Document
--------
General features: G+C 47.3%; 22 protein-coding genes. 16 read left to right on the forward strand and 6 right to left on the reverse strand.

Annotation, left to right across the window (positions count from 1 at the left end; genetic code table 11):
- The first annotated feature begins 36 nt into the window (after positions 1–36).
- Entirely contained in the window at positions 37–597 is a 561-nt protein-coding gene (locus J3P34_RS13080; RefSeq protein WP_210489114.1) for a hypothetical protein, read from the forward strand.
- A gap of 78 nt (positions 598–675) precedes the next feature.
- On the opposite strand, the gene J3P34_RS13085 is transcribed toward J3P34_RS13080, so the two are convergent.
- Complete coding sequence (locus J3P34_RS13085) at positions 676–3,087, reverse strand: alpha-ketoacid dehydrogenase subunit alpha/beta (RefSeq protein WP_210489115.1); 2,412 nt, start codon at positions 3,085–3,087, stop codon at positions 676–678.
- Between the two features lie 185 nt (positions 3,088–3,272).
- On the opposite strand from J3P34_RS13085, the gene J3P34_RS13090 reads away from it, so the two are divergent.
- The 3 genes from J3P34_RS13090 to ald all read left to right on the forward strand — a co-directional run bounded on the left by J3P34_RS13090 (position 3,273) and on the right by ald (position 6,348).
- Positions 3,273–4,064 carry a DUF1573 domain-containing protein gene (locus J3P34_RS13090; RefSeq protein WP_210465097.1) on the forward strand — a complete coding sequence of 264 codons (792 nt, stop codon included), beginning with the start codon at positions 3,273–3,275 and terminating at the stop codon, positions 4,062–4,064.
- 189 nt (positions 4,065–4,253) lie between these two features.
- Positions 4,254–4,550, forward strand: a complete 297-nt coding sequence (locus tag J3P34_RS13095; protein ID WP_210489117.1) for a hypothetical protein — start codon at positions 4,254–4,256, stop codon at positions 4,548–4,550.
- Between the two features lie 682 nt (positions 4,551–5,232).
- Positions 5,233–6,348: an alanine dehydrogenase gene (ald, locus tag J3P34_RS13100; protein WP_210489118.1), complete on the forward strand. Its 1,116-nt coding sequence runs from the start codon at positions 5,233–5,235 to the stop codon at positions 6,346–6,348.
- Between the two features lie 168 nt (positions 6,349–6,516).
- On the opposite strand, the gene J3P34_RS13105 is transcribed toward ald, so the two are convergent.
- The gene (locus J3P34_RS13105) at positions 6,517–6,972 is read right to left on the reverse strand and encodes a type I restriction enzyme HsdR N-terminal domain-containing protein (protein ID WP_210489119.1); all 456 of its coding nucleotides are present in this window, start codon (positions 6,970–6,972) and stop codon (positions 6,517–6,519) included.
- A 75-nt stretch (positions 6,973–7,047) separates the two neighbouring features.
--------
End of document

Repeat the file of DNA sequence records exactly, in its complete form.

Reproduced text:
General features: G+C 47.3%; 22 protein-coding genes. 16 read left to right on the forward strand and 6 right to left on the reverse strand.

Annotation, left to right across the window (positions count from 1 at the left end; genetic code table 11):
- The first annotated feature begins 36 nt into the window (after positions 1–36).
- Entirely contained in the window at positions 37–597 is a 561-nt protein-coding gene (locus J3P34_RS13080; RefSeq protein WP_210489114.1) for a hypothetical protein, read from the forward strand.
- A gap of 78 nt (positions 598–675) precedes the next feature.
- On the opposite strand, the gene J3P34_RS13085 is transcribed toward J3P34_RS13080, so the two are convergent.
- Complete coding sequence (locus J3P34_RS13085) at positions 676–3,087, reverse strand: alpha-ketoacid dehydrogenase subunit alpha/beta (RefSeq protein WP_210489115.1); 2,412 nt, start codon at positions 3,085–3,087, stop codon at positions 676–678.
- Between the two features lie 185 nt (positions 3,088–3,272).
- On the opposite strand from J3P34_RS13085, the gene J3P34_RS13090 reads away from it, so the two are divergent.
- The 3 genes from J3P34_RS13090 to ald all read left to right on the forward strand — a co-directional run bounded on the left by J3P34_RS13090 (position 3,273) and on the right by ald (position 6,348).
- Positions 3,273–4,064 carry a DUF1573 domain-containing protein gene (locus J3P34_RS13090; RefSeq protein WP_210465097.1) on the forward strand — a complete coding sequence of 264 codons (792 nt, stop codon included), beginning with the start codon at positions 3,273–3,275 and terminating at the stop codon, positions 4,062–4,064.
- 189 nt (positions 4,065–4,253) lie between these two features.
- Positions 4,254–4,550, forward strand: a complete 297-nt coding sequence (locus tag J3P34_RS13095; protein ID WP_210489117.1) for a hypothetical protein — start codon at positions 4,254–4,256, stop codon at positions 4,548–4,550.
- Between the two features lie 682 nt (positions 4,551–5,232).
- Positions 5,233–6,348: an alanine dehydrogenase gene (ald, locus tag J3P34_RS13100; protein WP_210489118.1), complete on the forward strand. Its 1,116-nt coding sequence runs from the start codon at positions 5,233–5,235 to the stop codon at positions 6,346–6,348.
- Between the two features lie 168 nt (positions 6,349–6,516).
- On the opposite strand, the gene J3P34_RS13105 is transcribed toward ald, so the two are convergent.
- The gene (locus J3P34_RS13105) at positions 6,517–6,972 is read right to left on the reverse strand and encodes a type I restriction enzyme HsdR N-terminal domain-containing protein (protein ID WP_210489119.1); all 456 of its coding nucleotides are present in this window, start codon (positions 6,970–6,972) and stop codon (positions 6,517–6,519) included.
- A 75-nt stretch (positions 6,973–7,047) separates the two neighbouring features.